It also got me thinking. Once this song is finished, what do I do with it? I mean, I can work on it (and others), and play it a couple of times, and maybe make a passable recording – but I have no musical ambition. What happens to a song that’s been written with no reason to be played? Maybe I’ll put it up on the internet, but I have no desire to have strangers tell me I can’t sing and shouldn’t give up my day job. Open mike is out of the question – I have horrible, horrible stage fright. Less so than I did, but no real desire to get in front of an audience, no desire to do anything with music other than write it and play it at home occasionally.

 

Which begs the question (overlooking that I’m hesitant to call the stuff I write art): is it worth spending time making art if no one will ever see it or hear it? Can anyone ever really be satisfied just making art for themselves, or does everyone really want their work to be seen and/or heard? I mean, isn’t that the point of art? I wish this blog had more readers, because I really would like to hear people’s opinions on this. It seems sad to work so hard at creating something just for it to vanish into the ether – something far more likely to happen to music than drawn art, since at least once a picture is drawn or a story written it is committed to paper and can be discovered. Music, though, unless you know your notation and can commit it fairly accurately to paper, if you don’t share it, then it’s gone forever – at least the song as you intended it to sound. It seems like a waste.

A drawing illustrating my general suspicion of enthusiastically sharing art.
A drawing illustrating my general suspicion of enthusiastically sharing art.

That’s ‘as you intended it to sound’ is modern concern, though. Back before regular and easy recording, music was far more of a shared, but personal thing. It was always a form of collaborative art. Last year, Beck released a folder of (beautifully presented) songs in sheet music form (complete with parodies of the adverts that appear on the old sheet music you can still find in second-hand shops and some music stores. I haven’t checked whether the album version is released yet (I believe one was/is planned), but the point was to hearken back to the days when this is how music spread: there was no definitive version of a song. There’s also a website with people uploading their interpretations of the sheetmusic. The point is, once a song, or instrumental, was written and committed to paper, people took the penny sheets and performed the pieces how they thought they ought to be sung with whatever instrument they had to hand, and through that interpretation made the music personal to them. Maybe they heard somebody else sing it like that once, but music belonged to the masses. If it sounded the way the singer or player wanted it to sound, that was ‘right’. The writer’s intentions had fuck all to do with it by then. To steal from a different discipline altogether, the author was well and truly dead back then. Recording and publishing, I suppose – selling the finished item rather than the building blocks, made things more exclusive for a while. They fostered a right and wrong way to approach things that hasn’t died off, but thanks to the advent of digital production, youtube, blogs, is on the way out.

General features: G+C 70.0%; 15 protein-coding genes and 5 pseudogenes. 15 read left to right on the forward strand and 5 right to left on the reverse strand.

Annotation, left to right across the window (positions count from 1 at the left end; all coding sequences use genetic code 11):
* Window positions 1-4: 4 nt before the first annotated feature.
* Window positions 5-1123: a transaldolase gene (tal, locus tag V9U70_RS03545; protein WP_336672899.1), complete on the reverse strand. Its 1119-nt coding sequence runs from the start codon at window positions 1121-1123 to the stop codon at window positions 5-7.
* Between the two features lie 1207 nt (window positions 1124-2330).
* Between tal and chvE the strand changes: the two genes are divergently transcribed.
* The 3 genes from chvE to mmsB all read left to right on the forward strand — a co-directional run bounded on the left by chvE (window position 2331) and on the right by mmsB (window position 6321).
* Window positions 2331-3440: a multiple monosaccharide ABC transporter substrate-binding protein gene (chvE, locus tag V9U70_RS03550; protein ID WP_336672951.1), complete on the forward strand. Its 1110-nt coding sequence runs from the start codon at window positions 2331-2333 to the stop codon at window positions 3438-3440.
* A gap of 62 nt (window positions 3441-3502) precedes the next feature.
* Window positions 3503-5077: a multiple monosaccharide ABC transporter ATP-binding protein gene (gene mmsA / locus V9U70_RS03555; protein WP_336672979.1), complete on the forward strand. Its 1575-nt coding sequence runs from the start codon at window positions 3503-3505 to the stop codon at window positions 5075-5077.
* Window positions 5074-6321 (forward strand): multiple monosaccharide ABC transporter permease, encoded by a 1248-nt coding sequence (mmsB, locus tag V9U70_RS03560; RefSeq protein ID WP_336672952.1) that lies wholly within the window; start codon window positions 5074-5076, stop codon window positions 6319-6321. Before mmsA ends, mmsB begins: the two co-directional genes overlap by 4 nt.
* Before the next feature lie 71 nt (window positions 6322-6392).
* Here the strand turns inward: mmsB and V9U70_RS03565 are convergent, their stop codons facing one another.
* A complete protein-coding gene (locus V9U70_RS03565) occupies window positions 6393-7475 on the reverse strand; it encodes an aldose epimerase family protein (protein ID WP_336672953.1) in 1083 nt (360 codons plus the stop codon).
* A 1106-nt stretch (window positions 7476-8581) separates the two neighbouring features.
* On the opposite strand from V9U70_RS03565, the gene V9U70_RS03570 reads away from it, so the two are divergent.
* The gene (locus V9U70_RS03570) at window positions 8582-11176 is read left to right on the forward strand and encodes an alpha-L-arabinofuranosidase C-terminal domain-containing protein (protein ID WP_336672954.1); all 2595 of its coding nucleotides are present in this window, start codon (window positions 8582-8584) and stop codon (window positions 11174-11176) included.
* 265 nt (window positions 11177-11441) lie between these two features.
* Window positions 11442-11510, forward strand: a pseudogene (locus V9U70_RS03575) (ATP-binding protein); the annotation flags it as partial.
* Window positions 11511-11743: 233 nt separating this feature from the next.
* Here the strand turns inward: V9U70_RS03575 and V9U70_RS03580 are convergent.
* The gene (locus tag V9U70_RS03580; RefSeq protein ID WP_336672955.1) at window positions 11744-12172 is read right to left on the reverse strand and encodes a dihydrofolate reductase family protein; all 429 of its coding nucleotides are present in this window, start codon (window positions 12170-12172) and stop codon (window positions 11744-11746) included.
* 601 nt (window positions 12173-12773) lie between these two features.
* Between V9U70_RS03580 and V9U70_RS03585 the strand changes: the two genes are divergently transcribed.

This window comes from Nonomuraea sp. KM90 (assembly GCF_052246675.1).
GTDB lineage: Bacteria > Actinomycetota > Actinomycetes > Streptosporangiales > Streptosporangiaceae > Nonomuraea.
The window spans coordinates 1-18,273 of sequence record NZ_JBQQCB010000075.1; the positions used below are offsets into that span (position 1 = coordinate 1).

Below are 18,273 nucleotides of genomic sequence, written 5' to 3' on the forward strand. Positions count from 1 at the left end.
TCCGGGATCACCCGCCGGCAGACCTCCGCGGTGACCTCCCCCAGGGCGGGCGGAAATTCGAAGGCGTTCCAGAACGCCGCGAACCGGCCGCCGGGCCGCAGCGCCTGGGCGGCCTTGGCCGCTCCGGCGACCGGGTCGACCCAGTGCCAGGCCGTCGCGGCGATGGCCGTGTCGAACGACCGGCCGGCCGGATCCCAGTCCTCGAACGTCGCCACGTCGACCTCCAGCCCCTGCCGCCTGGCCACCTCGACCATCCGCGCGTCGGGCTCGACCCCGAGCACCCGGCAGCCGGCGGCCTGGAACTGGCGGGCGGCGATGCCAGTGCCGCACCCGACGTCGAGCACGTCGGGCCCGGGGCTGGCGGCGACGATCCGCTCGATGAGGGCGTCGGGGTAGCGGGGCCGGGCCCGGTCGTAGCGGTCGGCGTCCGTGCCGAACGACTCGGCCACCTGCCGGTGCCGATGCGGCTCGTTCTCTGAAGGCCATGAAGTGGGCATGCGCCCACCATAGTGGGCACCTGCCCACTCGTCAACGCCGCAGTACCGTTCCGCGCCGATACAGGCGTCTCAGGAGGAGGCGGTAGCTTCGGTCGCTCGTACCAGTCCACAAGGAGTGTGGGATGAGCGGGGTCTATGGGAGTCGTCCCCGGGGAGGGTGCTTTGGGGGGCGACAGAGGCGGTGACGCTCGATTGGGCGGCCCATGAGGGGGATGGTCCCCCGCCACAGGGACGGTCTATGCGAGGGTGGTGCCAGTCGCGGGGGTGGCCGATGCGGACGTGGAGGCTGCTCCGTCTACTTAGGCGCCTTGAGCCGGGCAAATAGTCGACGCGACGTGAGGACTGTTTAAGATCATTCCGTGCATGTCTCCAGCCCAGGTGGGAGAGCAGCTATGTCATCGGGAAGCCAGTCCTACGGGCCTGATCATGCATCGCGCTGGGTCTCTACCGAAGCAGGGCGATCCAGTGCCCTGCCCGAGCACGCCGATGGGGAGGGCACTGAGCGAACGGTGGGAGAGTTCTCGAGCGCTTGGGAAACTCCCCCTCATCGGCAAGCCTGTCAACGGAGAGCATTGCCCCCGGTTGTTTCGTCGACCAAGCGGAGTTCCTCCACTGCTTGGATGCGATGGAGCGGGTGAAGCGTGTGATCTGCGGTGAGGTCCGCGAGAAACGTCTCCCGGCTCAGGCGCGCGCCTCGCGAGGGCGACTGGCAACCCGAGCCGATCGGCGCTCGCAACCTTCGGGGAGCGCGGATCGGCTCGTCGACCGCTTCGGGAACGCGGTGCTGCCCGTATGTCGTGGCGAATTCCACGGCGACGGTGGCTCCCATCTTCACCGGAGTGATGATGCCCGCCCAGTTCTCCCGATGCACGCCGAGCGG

Which brings us to the internet and the amazing collaborative projects available out there now. I guess there’s no such thing as wasted art if you have the guts to fling it out there. Someone will see it, maybe someone will love it. Sites are devoted to people sharing their work and building on the work of others. People do what they want with what they hear and see, if it strikes them, and maybe you’ll never know who wrote or drew the original version – but in someone’s life, it’s left a mark. The internet has, to some extent taken us full circle – art belongs to the masses again. And that’s a good thing. It’s just a case of being brave enough to join them.